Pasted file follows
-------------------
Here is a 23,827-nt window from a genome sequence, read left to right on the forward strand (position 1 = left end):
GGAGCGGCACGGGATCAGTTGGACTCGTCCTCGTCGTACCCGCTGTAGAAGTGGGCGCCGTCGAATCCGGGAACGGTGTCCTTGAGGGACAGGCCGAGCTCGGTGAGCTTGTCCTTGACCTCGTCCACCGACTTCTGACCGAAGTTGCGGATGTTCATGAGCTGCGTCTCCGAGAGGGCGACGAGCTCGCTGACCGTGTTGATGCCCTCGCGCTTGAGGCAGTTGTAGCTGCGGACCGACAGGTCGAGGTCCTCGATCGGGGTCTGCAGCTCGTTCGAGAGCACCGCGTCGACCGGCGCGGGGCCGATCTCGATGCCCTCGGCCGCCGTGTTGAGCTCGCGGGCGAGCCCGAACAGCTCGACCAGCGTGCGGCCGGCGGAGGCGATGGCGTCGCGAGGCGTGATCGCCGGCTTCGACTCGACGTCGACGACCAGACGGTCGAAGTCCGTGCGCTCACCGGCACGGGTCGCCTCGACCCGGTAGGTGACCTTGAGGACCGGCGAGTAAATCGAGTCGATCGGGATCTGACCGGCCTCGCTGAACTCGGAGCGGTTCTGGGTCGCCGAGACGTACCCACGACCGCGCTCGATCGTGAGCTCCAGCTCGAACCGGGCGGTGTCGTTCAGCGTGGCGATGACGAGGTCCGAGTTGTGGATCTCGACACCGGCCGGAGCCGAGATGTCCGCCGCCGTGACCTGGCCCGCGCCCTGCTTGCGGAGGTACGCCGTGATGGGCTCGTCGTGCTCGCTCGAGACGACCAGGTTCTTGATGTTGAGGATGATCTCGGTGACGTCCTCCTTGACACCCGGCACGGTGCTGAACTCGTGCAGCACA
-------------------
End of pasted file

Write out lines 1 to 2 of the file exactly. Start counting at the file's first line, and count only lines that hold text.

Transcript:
Here is a 23,827-nt window from a genome sequence, read left to right on the forward strand (position 1 = left end):
GGAGCGGCACGGGATCAGTTGGACTCGTCCTCGTCGTACCCGCTGTAGAAGTGGGCGCCGTCGAATCCGGGAACGGTGTCCTTGAGGGACAGGCCGAGCTCGGTGAGCTTGTCCTTGACCTCGTCCACCGACTTCTGACCGAAGTTGCGGATGTTCATGAGCTGCGTCTCCGAGAGGGCGACGAGCTCGCTGACCGTGTTGATGCCCTCGCGCTTGAGGCAGTTGTAGCTGCGGACCGACAGGTCGAGGTCCTCGATCGGGGTCTGCAGCTCGTTCGAGAGCACCGCGTCGACCGGCGCGGGGCCGATCTCGATGCCCTCGGCCGCCGTGTTGAGCTCGCGGGCGAGCCCGAACAGCTCGACCAGCGTGCGGCCGGCGGAGGCGATGGCGTCGCGAGGCGTGATCGCCGGCTTCGACTCGACGTCGACGACCAGACGGTCGAAGTCCGTGCGCTCACCGGCACGGGTCGCCTCGACCCGGTAGGTGACCTTGAGGACCGGCGAGTAAATCGAGTCGATCGGGATCTGACCGGCCTCGCTGAACTCGGAGCGGTTCTGGGTCGCCGAGACGTACCCACGACCGCGCTCGATCGTGAGCTCCAGCTCGAACCGGGCGGTGTCGTTCAGCGTGGCGATGACGAGGTCCGAGTTGTGGATCTCGACACCGGCCGGAGCCGAGATGTCCGCCGCCGTGACCTGGCCCGCGCCCTGCTTGCGGAGGTACGCCGTGATGGGCTCGTCGTGCTCGCTCGAGACGACCAGGTTCTTGATGTTGAGGATGATCTCGGTGACGTCCTCCTTGACACCCGGCACGGTGCTGAACTCGTGCAGCACA